Advertising for a Cure?
During our trip to South Africa, we noticed noticed many different road side advertisements encouraging safe sex through the of condoms. A new thing that the South African government has recently launched is the
HIV counseling and testing (HCT) campaign to give new awareness to HIV and how it is commonly passed. The four objectives it has listed in it’s campaign are:
“-to increase health-seeking behavor-to encourage South Africans to know their HIV status
-to equip those who test HIV-negative with ways of ensuring that they don’t get HIV
-to create a quick and easy entry point to accessing wellness and treatment services for those who are HIV-positive”.
This type of sexual education has made a major headway: in 2008 it was determined through a survey that approximately four-fifths of South Africans have heard or seen some of these campaigns. Despite the fact that many South Africans have seen these campaigns, women still remain uninformed about how HIV is spread. With ambiguous advertisements like “Wrap it or Zip it” and “The Don’t Want HIV Generation”, many South Africans are unaware that using a condom prevents the spread of AIDS. Furthermore, strategies such as these place emphasis upon prevention, rather than teaching women to live and raise their families with their disease.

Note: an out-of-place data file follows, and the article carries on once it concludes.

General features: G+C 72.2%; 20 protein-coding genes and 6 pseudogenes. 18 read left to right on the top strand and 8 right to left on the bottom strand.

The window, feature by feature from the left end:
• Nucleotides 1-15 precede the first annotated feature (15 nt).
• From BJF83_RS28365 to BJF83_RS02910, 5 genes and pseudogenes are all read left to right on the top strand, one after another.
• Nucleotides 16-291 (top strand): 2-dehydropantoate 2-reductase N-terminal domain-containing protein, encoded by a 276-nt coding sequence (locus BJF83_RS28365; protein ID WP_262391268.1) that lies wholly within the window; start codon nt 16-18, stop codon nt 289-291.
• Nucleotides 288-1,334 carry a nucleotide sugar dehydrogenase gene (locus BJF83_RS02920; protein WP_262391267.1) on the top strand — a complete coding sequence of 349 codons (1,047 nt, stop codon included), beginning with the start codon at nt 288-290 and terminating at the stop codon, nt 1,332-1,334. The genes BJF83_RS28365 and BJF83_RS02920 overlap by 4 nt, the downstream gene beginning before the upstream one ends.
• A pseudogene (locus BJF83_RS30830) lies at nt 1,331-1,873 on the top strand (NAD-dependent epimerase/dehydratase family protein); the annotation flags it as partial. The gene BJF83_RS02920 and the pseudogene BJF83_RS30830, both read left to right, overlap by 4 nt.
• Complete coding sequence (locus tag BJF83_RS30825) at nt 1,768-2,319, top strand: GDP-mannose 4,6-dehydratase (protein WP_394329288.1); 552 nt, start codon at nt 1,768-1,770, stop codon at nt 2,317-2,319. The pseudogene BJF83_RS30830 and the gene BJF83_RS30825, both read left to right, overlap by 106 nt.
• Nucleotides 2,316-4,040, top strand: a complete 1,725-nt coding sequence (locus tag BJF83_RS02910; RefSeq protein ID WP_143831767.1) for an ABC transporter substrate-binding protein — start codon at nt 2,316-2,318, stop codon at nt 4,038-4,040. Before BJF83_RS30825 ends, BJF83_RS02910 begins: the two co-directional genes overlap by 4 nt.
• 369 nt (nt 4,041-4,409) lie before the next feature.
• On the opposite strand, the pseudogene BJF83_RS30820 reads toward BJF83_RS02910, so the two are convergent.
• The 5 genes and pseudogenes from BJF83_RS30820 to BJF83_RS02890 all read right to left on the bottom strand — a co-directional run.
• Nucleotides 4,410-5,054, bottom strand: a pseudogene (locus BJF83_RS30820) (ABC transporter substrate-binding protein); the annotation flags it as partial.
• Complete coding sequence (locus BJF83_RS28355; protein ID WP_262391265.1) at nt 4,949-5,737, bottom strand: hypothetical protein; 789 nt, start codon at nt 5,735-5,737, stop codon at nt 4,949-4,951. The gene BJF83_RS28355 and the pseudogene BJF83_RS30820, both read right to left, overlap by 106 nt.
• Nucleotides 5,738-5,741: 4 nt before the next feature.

Although the campaign listed “easy entry point to accessing wellness and treatment services for those who test HIV-positive”, this platform has not taught women empowerment. That’s where NGO’s come in.
Heifer International Project